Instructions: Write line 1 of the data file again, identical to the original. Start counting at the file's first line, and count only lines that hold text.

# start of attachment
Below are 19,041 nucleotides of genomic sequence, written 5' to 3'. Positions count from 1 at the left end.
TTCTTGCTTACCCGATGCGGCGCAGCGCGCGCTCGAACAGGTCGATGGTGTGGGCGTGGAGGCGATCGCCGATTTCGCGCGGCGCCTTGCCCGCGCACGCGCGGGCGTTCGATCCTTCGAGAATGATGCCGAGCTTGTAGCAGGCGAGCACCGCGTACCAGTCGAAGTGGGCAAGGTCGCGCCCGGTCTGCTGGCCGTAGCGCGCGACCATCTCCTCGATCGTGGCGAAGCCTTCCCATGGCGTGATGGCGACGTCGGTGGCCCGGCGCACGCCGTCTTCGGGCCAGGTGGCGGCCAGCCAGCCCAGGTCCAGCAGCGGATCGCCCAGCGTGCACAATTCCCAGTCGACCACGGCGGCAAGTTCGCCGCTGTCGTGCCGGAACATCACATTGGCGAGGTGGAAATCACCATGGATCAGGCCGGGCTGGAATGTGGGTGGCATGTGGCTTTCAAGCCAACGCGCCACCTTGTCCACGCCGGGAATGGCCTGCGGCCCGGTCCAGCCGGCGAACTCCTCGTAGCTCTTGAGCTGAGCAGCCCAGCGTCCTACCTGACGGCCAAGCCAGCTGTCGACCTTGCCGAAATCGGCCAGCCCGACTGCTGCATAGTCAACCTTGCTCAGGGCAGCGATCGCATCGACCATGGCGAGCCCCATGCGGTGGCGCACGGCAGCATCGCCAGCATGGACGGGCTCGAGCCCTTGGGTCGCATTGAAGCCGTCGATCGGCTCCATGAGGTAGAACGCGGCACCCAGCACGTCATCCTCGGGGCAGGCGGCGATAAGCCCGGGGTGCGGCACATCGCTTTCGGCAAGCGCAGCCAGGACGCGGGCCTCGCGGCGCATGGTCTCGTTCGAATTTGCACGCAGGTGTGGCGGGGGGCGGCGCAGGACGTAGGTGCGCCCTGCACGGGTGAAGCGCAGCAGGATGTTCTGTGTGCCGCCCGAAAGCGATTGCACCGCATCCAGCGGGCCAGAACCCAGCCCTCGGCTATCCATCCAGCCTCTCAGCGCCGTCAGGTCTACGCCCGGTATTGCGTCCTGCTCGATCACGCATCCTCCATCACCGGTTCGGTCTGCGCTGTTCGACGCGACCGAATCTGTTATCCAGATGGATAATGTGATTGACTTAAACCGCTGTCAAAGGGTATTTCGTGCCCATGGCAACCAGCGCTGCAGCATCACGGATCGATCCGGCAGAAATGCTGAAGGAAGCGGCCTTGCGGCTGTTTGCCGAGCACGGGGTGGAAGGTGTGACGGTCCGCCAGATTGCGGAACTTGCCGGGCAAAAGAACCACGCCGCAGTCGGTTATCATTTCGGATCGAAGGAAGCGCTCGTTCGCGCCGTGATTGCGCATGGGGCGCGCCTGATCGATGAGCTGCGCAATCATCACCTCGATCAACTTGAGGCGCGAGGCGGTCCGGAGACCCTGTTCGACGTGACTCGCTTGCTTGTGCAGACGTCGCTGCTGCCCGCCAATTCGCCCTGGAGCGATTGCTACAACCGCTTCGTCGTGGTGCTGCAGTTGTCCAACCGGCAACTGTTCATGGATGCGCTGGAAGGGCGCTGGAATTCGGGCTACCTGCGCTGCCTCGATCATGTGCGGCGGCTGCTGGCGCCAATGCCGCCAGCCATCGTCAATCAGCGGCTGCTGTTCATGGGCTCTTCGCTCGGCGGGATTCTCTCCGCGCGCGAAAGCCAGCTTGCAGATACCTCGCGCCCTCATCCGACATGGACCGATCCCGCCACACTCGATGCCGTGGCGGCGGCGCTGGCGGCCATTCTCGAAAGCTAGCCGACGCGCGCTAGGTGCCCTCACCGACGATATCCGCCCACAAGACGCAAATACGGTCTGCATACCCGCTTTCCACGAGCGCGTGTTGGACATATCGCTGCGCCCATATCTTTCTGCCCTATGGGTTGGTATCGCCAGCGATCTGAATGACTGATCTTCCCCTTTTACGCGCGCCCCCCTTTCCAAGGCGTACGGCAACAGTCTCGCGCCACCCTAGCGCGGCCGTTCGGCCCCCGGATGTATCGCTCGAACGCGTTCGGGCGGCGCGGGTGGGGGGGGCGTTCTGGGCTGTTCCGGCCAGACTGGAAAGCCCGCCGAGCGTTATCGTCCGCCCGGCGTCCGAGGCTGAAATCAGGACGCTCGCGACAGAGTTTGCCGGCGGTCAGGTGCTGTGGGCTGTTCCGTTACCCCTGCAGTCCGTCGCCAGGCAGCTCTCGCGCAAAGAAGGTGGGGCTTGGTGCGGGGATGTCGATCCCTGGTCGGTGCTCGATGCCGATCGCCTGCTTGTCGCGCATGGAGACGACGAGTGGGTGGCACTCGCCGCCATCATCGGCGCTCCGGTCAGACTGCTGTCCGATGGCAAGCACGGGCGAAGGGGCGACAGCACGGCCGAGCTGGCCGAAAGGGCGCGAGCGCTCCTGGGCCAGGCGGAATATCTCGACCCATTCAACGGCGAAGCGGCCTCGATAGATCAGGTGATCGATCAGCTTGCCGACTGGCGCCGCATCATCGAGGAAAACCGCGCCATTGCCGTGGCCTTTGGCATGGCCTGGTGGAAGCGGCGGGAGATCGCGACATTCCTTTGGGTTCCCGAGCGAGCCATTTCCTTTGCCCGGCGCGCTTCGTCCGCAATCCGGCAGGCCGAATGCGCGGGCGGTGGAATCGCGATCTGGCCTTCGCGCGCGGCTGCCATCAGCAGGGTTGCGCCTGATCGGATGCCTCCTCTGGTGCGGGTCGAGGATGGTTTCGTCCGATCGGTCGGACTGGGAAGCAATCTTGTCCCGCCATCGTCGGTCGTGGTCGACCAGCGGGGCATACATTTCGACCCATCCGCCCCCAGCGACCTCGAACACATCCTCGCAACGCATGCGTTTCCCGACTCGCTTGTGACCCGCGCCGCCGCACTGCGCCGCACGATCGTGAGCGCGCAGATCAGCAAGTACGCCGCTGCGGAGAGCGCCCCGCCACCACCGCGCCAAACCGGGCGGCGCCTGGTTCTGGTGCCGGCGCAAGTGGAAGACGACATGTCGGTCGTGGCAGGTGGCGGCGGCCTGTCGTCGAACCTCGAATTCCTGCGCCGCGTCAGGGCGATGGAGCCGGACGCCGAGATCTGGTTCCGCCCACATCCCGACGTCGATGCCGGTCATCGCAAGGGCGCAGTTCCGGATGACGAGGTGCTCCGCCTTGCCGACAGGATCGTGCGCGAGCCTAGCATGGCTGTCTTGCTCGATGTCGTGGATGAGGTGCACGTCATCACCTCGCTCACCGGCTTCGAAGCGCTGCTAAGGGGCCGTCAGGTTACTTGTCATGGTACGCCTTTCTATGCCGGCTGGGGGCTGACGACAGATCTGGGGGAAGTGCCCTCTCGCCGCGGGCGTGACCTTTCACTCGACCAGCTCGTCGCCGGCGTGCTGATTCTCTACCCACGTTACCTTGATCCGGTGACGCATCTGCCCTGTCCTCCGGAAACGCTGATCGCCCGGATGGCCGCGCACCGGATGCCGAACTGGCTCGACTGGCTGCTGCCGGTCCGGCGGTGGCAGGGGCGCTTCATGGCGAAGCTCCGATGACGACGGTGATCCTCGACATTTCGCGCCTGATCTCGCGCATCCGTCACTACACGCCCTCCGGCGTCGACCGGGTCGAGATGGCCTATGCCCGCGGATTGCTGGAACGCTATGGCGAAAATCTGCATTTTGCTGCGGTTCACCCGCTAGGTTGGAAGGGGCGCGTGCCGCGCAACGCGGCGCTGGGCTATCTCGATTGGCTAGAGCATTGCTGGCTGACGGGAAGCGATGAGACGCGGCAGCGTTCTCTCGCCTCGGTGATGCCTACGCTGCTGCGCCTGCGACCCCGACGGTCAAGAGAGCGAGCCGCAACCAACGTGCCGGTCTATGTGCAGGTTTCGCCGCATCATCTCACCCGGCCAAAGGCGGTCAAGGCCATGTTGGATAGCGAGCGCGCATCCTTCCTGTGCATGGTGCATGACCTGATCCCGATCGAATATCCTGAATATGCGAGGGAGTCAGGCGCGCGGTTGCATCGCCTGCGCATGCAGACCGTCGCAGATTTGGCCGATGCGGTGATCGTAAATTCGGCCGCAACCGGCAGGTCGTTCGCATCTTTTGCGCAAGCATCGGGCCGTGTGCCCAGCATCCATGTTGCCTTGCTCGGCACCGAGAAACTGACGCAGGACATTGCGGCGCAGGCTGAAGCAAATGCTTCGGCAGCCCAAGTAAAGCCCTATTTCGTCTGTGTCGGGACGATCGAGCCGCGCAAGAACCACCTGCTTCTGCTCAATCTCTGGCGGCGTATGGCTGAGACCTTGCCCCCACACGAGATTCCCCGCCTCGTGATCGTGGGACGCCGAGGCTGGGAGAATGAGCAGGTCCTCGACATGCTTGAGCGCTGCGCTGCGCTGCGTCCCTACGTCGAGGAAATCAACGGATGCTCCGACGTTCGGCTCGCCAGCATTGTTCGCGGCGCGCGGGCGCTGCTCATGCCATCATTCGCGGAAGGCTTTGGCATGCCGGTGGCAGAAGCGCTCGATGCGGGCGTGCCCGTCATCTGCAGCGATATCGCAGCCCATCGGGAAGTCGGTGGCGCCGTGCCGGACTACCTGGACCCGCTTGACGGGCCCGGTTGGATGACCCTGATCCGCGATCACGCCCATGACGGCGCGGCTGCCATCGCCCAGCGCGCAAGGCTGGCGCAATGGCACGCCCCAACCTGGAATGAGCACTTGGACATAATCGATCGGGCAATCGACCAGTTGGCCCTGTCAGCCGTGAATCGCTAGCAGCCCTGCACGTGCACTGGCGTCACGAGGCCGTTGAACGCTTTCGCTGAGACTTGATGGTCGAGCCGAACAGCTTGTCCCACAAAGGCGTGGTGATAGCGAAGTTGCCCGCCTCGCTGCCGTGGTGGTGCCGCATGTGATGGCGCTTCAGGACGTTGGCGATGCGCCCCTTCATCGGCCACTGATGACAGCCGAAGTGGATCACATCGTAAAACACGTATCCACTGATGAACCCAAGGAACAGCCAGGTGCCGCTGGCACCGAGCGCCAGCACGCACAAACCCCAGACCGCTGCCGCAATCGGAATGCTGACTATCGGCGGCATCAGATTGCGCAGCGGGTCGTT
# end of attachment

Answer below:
Below are 19,041 nucleotides of genomic sequence, written 5' to 3'. Positions count from 1 at the left end.